Saffron: World's Most Expensive Spice

Saffron: World’s Most Expensive Spice

Saffron is a very expensive spice derived from the flower of saffron crocus. It is a member of crocus placed in family Iridaceae and is scientifically known as Crocus sativus. The flower can be distinguished by three stigmas present at the distal end of each carpel. The stalks joining the stigmas are known as styles. The stigmas are dried and are very popular in cooking as a seasoning and colouring agent. Saffron is native to Southwest Asia and is perhaps the most expensive spice of the world by weight. It is bitter in taste and has an iodoform like fragrance. This fragrance is due to the presence of certain chemicals namely picrocrocin and safranal. A carotenoid dye namely crocin is responsible for imparting golden-yellow hue to dishes when saffron is used as a colouring agent.

Saffron derives its name from a Latin word meaning yellow. The domesticated saffron crocus is a perennial flowering plant unknown in wild. The plant is known to flower in autumn. It is a sterile triploid form growing in eastern Mediterranean but believed to have originated in Central Asia. C. cartwrightianus is a variety that has been developed by artificial selection by crazy plant growers. The plant is sterile and thus, fails to produce viable seeds. Plants require human assistance to carry out their reproduction. Corms are used for growing a new plant. A corm survives for one season and upon division it yields up to ten cormlets which produce new plants. Corms are small globules that measure 4.5 cm in diameter.

In the spring season the plant produces about 5-11 narrow and vertically green leaves each measuring 40 cm in length. In autumn the plant produces purple buds. In October flowering heads appear and they range in colour from light pastel shade of lilac to a darker and more striated mauve. During the flowering time the plant attains a height of 30 cm. three prolonged styles appear from each flower. Each later on gets terminated into a crimson coloured stigma measuring 25-30 mm in length.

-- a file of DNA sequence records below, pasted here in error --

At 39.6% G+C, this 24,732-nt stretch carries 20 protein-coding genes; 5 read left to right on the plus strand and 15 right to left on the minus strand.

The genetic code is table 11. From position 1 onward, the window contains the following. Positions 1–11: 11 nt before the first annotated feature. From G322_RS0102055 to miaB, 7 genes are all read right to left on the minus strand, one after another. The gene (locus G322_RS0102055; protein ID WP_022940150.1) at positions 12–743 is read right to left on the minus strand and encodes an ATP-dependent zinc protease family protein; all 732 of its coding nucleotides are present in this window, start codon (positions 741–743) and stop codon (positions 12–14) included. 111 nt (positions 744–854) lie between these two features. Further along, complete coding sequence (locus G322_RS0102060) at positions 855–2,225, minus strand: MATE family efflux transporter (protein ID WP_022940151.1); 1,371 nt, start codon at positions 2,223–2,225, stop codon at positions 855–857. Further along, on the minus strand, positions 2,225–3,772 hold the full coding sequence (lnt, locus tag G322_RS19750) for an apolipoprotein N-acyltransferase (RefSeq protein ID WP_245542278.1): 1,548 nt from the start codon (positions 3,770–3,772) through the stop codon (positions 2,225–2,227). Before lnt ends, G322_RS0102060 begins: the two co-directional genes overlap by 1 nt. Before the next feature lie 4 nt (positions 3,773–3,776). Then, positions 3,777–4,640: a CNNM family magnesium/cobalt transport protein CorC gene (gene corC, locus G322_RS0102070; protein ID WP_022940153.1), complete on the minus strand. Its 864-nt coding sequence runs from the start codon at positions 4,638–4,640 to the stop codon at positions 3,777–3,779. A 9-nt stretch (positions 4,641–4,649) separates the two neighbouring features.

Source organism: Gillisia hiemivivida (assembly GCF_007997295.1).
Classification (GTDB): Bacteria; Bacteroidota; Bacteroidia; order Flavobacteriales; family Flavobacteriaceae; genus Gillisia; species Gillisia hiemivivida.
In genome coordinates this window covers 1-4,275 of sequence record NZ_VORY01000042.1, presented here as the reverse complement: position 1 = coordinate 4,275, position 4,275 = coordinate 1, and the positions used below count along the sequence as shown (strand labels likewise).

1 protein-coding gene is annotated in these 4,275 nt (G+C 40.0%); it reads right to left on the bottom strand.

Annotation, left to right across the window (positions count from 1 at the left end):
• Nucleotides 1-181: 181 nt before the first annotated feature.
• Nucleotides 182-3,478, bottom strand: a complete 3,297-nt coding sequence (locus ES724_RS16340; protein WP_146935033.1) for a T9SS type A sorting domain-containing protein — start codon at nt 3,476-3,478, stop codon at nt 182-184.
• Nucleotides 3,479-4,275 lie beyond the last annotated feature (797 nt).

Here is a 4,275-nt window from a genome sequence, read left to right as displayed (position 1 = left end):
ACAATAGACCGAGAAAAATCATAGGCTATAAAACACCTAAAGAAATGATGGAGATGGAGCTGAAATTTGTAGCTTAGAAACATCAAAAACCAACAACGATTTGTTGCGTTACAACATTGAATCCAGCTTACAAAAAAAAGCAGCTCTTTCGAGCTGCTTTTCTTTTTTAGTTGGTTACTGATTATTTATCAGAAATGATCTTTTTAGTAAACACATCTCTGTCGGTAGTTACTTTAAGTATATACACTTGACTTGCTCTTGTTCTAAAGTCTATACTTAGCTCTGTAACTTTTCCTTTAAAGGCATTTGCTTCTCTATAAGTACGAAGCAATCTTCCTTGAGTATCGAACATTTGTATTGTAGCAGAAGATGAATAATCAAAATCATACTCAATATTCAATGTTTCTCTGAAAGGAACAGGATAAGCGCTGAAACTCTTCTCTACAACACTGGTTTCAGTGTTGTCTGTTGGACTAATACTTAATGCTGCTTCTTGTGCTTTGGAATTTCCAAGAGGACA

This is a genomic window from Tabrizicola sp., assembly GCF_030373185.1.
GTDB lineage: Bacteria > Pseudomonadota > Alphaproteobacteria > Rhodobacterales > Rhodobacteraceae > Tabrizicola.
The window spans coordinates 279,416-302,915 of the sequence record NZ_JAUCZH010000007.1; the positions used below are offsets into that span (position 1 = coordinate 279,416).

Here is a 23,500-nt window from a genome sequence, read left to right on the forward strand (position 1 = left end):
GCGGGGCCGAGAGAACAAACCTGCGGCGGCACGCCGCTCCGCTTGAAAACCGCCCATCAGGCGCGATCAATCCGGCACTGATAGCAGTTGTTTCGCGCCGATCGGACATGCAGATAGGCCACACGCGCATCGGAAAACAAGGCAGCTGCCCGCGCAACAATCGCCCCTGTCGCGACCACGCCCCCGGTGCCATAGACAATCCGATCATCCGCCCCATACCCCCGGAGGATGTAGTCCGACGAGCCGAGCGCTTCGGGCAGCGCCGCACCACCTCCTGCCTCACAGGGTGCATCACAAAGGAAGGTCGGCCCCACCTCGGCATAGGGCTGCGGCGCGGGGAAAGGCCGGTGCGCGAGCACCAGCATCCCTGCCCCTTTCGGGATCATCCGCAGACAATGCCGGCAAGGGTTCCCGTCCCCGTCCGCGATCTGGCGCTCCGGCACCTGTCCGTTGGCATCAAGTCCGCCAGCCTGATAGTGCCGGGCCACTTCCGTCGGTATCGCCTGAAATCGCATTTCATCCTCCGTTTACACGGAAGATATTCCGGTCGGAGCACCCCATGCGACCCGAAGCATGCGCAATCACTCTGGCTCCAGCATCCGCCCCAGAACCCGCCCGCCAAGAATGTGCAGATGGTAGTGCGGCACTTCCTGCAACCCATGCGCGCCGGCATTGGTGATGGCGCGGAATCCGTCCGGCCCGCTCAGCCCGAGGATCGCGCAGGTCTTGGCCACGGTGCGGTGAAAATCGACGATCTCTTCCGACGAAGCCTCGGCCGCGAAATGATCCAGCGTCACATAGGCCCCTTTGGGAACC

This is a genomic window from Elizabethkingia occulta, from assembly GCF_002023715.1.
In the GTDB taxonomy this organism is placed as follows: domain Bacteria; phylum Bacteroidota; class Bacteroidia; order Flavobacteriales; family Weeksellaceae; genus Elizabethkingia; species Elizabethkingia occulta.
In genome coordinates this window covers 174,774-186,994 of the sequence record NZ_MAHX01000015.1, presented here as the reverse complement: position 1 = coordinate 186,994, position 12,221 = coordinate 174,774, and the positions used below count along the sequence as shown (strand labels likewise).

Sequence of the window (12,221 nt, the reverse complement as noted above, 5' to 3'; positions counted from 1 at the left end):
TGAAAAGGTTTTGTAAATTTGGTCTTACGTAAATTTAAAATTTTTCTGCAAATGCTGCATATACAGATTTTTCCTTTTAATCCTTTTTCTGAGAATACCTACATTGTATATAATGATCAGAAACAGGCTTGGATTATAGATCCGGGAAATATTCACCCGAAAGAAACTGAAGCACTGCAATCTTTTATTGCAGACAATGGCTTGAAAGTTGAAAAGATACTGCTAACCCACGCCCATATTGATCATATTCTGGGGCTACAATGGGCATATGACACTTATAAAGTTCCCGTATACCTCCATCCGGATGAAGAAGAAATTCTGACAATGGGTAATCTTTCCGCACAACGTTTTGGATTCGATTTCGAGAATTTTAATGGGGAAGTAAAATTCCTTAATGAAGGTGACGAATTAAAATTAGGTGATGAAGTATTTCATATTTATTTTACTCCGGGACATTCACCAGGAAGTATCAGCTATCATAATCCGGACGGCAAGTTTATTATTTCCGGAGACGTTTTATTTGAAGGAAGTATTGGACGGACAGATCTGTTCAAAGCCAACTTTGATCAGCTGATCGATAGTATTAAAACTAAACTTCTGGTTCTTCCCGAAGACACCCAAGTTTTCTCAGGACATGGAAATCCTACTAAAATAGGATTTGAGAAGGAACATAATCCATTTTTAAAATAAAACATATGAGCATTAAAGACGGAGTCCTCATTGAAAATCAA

Saffron plants are known to tolerate winter frosts up to -10°C and very short periods of snow cover. Irrigation is required if not grown in moist climates like Kashmir wher the average rainfall is 1,000-1,500 mm. spring rains and drier summers are very essential for plant growth. They are liable to be damaged by digging actions of rabbits, rats, and birds. Nematodes, leaf rusts, and corm rot. They are planted in sloping fashion. In Northern Hemisphere planting is generally done if June. The plants prefer friable, loose, low-density, well-watered, and well-drained clay-calcareous soils with high organic content. Roughly 150 flowers hardly yield 1 gram of saffron. Saffron contains more than 150 volatile and aroma yielding chemical compounds. It also bears non-volatile carotenoids like zeaxanthin, lycopene, and various ?- and ?-carotenes. The golden yellow- colour of saffron is due to the presence of ?-crocin. This crocin in actual terms is trans-crocetin di-(?-D-gentiobiosyl) ester. Crocins are actually hydrophilic carotenoids that are either monoglycosyl or diglycosyl polyene esters of crocetin. crocetin is a conjugated polyene dicarboxylic acid that is hydrophobic, and thus oil-soluble. When crocetin is esterified with two water-soluble gentiobioses, a product is formed that is water-soluble. ?-crocin is responsible for making 10% of dry mass of saffron. The two esterified gentiobioses make ?-crocin ideal for colouring water-based (non-fatty) foods such as rice dishes.

The bitter glucoside picrocrocin is responsible for saffron’s flavor. Safranal, a volatile oil, gives saffron much of its distinctive aroma. Safranal is less bitter than picrocrocin and may comprise up to 70% of dry weight of saffron. Dry saffron is highly sensitive to fluctuating pH levels, and rapidly breaks down chemically in the presence of light and oxidizing agents. It must be stored in airtight containers. Saffron is heat resistant. Saffron is widely used in Saffron is widely used in Iranian (Persian), Arab, Central Asian, European, Pakistani, Indian, Turkish, and Cornish cuisines. Confectioneries and liquors also contain saffron. Medicinally they are believed to have antimutagenic, anticarcinogenic and antioxidant properties. They are also known to protect eyes from direct and bright sunlight and from retinal stress by slowing down macular degeneration and retinitis pigmentosa. They are also used as dye in China and India as well as in perfumery.


Source by Navodita Maurice

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